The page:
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Castello Eurialo

The Wetlands
January 29, 2021
Tecnoparco Archimede
February 3, 2021
Ph. © Eliseo Lupo

Castello Eurialo - a fortress for 'active defence'

At the highest point of the Epipoli plateau, which as the name suggests dominates the entire city, the ring of the City Walls built by Dionysius I of Siracusa, meets at one of the most extraordinary monuments that Greek antiquity has left us: designed by Dionysius and built in various phases between the Vth and the IIIrd centuries BCE, Castello Eurialo is different to all earlier fortifications because it is designed - as the evidence of the structure shows - for the ‘active defence’ of the city.
In other words, Dionysius, the man who in order to become tyrant first gave up his office as polemarch, warlord of the city, built the fortress on the basis of a strategic idea that truly represented himself: an apparent retreat in order to attack better.
But let’s take one step at a time.
To begin, the main gateway to the city that crossed the higher and more exposed part of Epipoli was blocked not by one defensive ditch - as was normal - but by three ditches; the first one was a typical straight ditch about 50 metres from the fortress; the second had an arrow shape with the tip pointing towards the first one; the third ditch was angled too and as deep as the preceding one, but much more articulated.
The wall of the external margin has various caves carved into it, probably used for storage of food and ammunition; the opposite wall is pierced by a series of underground galleries that link this third ditch to the rest of the fortress, and in particular to the keep, an enormous rectangular area where the troops and war machines could be gathered when necessary. Of particular interest is the wide staircase that runs underground from the bottom of the third ditch to the strip of rock between the second and the third ditches, from which the troops could defend the fortress against the enemy advance.
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On the side of the keep that overlooks the ditches and turns its back on the “eurialo”, the “head of a nail” in ancient Greek, stood five towers, the heart of the ‘active’ defence of the fortress; their shape and the stairs that lead to them suggest that their main function was not simply to block the advancing troops ‘passively’, but they could be fitted rapidly with complex war machines which would defend by attacking the enemy troops if they got dangerously close.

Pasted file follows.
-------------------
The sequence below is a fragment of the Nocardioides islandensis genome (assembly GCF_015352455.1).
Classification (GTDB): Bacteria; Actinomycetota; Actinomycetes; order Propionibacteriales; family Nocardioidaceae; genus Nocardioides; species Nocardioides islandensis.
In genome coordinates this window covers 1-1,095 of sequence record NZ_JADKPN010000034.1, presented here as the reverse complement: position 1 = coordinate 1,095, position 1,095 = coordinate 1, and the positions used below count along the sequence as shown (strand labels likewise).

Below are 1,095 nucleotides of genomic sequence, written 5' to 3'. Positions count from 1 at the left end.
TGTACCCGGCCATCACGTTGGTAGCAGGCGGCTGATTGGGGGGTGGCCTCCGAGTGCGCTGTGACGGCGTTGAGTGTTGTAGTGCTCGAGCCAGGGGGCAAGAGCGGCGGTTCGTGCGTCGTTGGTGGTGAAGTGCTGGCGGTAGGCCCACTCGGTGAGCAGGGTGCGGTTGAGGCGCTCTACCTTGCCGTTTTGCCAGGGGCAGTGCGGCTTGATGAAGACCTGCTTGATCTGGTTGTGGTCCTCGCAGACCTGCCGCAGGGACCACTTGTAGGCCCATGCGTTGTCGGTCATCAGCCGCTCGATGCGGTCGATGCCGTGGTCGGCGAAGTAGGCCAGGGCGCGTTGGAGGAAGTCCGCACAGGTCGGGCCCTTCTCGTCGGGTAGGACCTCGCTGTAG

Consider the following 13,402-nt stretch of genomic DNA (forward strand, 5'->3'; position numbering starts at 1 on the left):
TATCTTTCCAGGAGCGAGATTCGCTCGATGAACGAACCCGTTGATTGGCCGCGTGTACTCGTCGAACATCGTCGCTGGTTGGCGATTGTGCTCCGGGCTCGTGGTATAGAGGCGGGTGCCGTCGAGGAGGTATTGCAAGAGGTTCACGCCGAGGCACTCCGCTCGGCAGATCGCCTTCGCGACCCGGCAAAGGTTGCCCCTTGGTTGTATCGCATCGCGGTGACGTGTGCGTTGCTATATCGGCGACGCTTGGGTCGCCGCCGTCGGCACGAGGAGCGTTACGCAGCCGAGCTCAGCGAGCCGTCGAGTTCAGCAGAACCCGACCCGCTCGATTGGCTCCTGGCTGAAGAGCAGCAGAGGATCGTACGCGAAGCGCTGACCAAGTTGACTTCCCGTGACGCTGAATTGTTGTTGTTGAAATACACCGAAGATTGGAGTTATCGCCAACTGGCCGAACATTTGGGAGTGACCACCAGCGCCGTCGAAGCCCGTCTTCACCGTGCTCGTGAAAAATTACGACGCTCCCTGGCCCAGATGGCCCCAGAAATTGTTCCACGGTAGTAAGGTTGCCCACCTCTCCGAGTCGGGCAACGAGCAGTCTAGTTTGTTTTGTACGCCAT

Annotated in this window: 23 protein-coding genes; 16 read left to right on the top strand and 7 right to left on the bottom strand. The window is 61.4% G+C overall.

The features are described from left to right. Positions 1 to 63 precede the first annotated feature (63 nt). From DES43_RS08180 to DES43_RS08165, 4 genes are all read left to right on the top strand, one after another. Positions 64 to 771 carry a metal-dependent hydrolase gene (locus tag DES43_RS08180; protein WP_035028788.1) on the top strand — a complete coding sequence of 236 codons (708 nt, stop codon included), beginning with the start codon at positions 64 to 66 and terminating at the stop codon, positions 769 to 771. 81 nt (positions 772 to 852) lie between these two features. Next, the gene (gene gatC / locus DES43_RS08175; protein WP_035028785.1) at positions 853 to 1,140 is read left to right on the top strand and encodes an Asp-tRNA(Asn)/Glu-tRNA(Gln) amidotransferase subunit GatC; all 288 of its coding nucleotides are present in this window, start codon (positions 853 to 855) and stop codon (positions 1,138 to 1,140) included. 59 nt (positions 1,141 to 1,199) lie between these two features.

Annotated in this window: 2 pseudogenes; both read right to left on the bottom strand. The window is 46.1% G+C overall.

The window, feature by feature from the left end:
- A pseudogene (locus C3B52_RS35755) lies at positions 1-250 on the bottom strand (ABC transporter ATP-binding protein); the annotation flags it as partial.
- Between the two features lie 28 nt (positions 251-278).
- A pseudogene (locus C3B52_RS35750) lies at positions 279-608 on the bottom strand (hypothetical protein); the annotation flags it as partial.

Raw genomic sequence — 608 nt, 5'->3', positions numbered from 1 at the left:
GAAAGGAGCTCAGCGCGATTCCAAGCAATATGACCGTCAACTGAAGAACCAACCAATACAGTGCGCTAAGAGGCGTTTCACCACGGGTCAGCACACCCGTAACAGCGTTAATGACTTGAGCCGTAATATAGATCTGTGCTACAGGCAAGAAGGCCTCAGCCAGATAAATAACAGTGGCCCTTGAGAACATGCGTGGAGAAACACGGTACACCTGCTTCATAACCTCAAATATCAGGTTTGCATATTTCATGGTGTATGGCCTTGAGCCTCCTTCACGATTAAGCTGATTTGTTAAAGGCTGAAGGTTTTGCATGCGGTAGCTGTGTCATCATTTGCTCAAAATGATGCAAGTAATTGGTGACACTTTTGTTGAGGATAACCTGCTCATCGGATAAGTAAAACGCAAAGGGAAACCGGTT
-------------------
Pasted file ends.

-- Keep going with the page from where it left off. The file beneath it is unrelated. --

It is quite likely that local hero, Archimedes, left his mark on the fortress in the IIIrd century BCE during the long siege of the city at the hands of the Romans, especially in the perfecting of the machines which were designed to fire heavy projectiles at the attackers; some of these stones have been found and are preserved in the surroundings of the fortress.
The most astounding thing about this monument is the state of preservation which, despite the weather, time and natural events like earthquakes, still allows us to read the ancient design perfectly. The same is true of the surrounding area which has been spared the worst excesses of building speculation seen elsewhere around the city in recent decades, thanks to the continued ‘active’ defence of the area by the Soprintendenza di Siracusa.
Perhaps the real merit goes to Castello Eurialo itself; don’t presume to say that it has lost the strength it once had, that fine old fellow! Castello Eurialo continues to defend itself with determination and has no intention of surrendering to any enemy, even one armed with concrete.
Dicembre 2020

Drammaturgo, produttore teatrale, attore, cantante, musicista, educatore siracusano. Il mio più grande difetto è l’impegno che profondo nella missione di allungare questa lista…fino al punto di scrivere per SiracusaCulture.
Looking north from Castello Eurialo
The second ditch with the towers of the keep